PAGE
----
In the evening, at the dinner table, go around, and when first establishing this routine, parents first take turns something you did today that was fun. When you have finished, ask your child for one thing they did that was fun. Create a habit around this ritual of sharing one good thing from your day, to invite your child to do the same. You can also discuss one thing you were proud of, one thing that made you happy, or one thing that you learned today. Goal: Focus on the good, sharing time and conversation as a family, and reshaping the narrative of school from sadness and upset to joy and accomplishment.


At bedtime, do a quick gratitude list – tell 1-2 things that you are grateful for. Then invite your child to do the same. Again, goal is mindfulness, positivity, and helping to create positive energy for the family. Of course, the list doesn’t have to have anything to do with school, but hopefully school will make it onto the list sooner or later…


Find out from your child’s teacher who their friends are. Or if they are yet to have established a close and trusted friend, whose personality may be well suited to your child’s, in that you would like to arrange a playdate. It’s very fun for children to see their peers outside of school. It feels so different for them! When they see their teachers at a restaurant, for example, it’s like a miracle: they can’t believe we exist outside of school. I think they think we live at school! Creating a bridge between home and school with a classmate helps extend friendships and creates a positive association with school. 


Talk with your child’s classroom teacher to schedule a 15–20-minute window to come in and see the classroom. It really helps parents put their mind at ease to see what the vibe is, and how their child is getting on, first hand. It gives you lots to talk about, and be able to ask questions about.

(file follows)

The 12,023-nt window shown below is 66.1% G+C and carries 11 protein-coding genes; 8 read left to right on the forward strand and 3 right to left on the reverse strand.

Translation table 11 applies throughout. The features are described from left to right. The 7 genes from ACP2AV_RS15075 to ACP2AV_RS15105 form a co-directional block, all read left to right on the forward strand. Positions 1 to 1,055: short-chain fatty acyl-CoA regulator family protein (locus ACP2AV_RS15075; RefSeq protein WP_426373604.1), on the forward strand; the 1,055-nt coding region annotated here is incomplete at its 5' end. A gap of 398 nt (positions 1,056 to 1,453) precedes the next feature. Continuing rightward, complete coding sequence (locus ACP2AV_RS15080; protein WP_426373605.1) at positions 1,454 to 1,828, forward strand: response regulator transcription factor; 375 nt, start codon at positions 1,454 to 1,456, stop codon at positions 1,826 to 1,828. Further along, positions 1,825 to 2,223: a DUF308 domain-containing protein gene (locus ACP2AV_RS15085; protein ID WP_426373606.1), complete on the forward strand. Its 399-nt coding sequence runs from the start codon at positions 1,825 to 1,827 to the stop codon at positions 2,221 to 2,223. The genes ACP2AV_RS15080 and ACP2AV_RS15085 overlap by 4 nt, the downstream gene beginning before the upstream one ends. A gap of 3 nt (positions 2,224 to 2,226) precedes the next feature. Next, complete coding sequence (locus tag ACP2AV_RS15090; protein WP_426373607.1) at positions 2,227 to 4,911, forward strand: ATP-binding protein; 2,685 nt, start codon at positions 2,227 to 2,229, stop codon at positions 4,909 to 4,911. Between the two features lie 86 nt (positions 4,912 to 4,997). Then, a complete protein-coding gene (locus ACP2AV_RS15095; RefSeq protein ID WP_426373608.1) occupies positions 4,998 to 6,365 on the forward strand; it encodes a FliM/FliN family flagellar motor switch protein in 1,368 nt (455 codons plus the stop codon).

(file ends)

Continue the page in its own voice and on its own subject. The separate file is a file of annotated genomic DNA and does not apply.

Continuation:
As parents, we always want to listen to our children and validate their feelings. If there are struggles that your child is facing, you need to know what those are to help address them. Your child’s teacher will generally let you know if there is any sort of pattern of challenging behaviour, disagreements with other children, etc. But if you have not heard about anything from your child’s teacher and your child is complaining, seek out more information from school.

None of these strategies are meant to minimize sad feelings or take them away. Instead, it’s about creating a positive association with school and helping to boost self-confidence and push through something that may feel difficult. “When the going gets tough…” give your child the message that ” she’s got this..!” and that you believe in her. Once you have observed your child’s classroom, you can reinforce whatever you witnessed that is lovely and beautiful in the class, and perhaps do a little bit of a reframe with her. In life, looking on the bright side, and finding the gift and the opportunity in our daily challenges is an acquired skill that takes lots of practice.